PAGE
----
Australia

Federal government rolls out $76 million tourism package in wake of bushfires

A tourist (right) snaps a selfie in Melbourne amid a haze of bushfire smoke. The federal government will roll out a massive package in a bid to ramp up tourism. Source: AAP

The federal government is allocating $76 million from its $2 billion bushfire recovery fund in a new push to revive Australia's tourism sector.

The Morrison government is further dipping into its $2 billion National Bushfire Recovery Fund, announcing an initial $76 million tourism recovery package.

The initiative aims to protect jobs, small businesses and local economies by helping to get tourists travelling across Australia again, in the wake of the bushfires. 

Responding to calls from the tourism industry, the package includes $20 million for a nationally coordinated domestic marketing initiative and $25 million for a global marketing campaign to drive international tourism.

The federal government has allocated $76 million to supporting tourism following the bushfires.
The federal government has allocated $76 million to supporting tourism following the bushfires.
AAP
 

“Australian tourism is facing its biggest challenge in living memory," Prime Minister Scott Morrison said.

“One in thirteen Australian jobs rely on tourism and hospitality so our $76 million investment is an urgent injection to help all those hotels, restaurants and cafes and tour operators get back on their feet. 

Rural Fire Service volunteers at work fighting the recent wide-spread fires.
Rural Fire Service volunteers at work fighting the recent wide-spread fires.
AAP Image/Dean Lewins

“This is make or break for many businesses and tourist hot spots and not just in those areas directly hit by the bushfires.

The government has also committed a further $10 billion to promote regional tourism events.

Popular tourist destinations such as Kangaroo Island in South Australia and Batemans Bay in New South Wales have already been devastated by the fires. 

Tourists take selfies against a smoke-filled Sydney Harbour last month.
Tourists take selfies against a smoke-filled Sydney Harbour last month.
AAP

Tourism Minister Simon Birmingham encouraged tourists to return to regional spots in the wake of the bushfires, saying regional Australia was "open for business". 

“Tourism is the lifeblood of so many communities around Australia and it’s absolutely critical that we help to get people back visiting those communities that rely on tourism,” Mr Birmingham said.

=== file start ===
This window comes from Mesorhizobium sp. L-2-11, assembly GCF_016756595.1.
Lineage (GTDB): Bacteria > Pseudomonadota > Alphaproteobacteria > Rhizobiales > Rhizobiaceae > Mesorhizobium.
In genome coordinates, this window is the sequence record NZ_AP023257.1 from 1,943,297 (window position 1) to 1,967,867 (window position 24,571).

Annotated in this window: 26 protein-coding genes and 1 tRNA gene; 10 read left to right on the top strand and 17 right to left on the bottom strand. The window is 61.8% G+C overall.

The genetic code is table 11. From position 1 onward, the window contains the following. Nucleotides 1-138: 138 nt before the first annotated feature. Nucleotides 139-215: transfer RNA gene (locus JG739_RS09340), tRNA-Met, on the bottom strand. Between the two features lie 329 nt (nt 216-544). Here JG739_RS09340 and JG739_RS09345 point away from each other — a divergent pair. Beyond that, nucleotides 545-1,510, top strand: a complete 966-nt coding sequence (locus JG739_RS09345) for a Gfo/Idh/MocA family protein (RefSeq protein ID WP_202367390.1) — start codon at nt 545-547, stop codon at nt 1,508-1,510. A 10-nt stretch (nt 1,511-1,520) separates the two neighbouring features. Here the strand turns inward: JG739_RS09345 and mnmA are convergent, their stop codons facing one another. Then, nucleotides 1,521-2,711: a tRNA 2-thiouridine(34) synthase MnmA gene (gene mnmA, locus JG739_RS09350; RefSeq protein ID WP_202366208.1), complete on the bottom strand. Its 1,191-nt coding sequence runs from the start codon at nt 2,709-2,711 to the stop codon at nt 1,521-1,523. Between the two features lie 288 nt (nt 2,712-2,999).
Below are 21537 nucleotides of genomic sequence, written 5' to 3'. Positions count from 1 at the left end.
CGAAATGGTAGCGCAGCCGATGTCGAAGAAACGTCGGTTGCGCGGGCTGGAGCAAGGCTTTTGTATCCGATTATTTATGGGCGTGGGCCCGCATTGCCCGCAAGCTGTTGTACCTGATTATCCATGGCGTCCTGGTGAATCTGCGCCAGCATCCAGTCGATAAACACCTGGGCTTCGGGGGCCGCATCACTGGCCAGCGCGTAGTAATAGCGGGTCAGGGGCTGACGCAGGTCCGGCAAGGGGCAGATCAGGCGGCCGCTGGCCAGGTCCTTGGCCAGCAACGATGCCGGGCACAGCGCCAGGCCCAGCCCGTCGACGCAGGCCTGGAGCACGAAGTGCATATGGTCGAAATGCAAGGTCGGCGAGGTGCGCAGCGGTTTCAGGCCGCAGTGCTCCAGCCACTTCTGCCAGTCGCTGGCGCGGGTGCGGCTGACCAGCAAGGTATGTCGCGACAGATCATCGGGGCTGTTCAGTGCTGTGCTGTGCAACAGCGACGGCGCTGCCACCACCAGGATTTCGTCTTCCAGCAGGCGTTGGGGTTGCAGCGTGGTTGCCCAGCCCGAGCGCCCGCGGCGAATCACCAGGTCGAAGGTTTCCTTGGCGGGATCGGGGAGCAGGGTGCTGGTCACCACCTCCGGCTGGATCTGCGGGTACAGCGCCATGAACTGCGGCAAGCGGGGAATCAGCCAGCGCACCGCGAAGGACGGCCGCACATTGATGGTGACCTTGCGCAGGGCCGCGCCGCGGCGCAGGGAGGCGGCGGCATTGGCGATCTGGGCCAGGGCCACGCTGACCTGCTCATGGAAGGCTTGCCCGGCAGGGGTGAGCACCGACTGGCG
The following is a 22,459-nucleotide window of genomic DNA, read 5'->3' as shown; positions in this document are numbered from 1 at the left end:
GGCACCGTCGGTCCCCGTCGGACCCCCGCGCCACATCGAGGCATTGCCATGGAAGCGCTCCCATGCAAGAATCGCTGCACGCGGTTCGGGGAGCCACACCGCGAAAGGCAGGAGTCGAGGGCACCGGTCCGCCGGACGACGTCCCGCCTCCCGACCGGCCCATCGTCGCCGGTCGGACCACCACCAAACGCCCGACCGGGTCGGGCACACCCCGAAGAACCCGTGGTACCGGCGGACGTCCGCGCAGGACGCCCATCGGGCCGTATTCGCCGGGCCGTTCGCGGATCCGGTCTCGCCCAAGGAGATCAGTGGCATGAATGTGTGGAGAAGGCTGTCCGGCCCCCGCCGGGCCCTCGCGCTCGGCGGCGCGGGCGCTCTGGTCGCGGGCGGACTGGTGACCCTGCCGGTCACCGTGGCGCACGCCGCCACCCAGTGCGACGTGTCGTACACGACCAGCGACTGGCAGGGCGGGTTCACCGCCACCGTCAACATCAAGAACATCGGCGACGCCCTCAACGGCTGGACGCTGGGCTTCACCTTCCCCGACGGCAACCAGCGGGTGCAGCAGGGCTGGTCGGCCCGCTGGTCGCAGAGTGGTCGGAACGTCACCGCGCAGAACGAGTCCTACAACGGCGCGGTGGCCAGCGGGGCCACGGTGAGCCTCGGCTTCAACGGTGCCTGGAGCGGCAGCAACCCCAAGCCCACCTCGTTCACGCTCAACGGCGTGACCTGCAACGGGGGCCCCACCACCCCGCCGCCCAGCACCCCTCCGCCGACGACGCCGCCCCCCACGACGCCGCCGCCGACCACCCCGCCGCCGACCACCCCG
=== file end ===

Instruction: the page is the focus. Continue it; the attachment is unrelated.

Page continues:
“These bushfires have dealt the biggest reputational blow to our tourism industry that it has ever faced internationally. Losses caused by cancellations and collapsing booking numbers stretch well beyond those communities directly affected by fire into the many Australian towns that rely on international visitors to sustain tourism jobs. 

“My message to anyone thinking about a holiday – from here or overseas – is that Australia’s towns and our incredible parks and beaches are open for business and they need your help.

Postcard souvenirs on a rack at a retail store in Sydney. Australia remains open for business, according to the government.
Postcard souvenirs on a rack at a retail store in Sydney. Australia remains open for business, according to the government.
AAP

Prior to the devastating fire seasons, Australian tourism was once again spruiking itself via the so-called "Matesong" tourism campaign, featuring Kylie Minogue and primarily aimed at UK tourists. 

However, the crisis led to the pulling of the ad campaign.

Tourists are being deterred from visiting Australia, with the United States Department of State upgrading its travel advisory level for Australia to level two - the same as Hong Kong and Papua New Guinea. 

A tourist takes a selfie at Bondi Beach in Sydney. The government is rolling out a $76 million tourism campaign.
A tourist takes a selfie at Bondi Beach in Sydney. The government is rolling out a $76 million tourism campaign.
AAP

Close to 800,000 tourists from the US visit Australia each year, but there's fears that number will slow slump as pictures of the Australian bushfires play out on TV screens and online around the world.  

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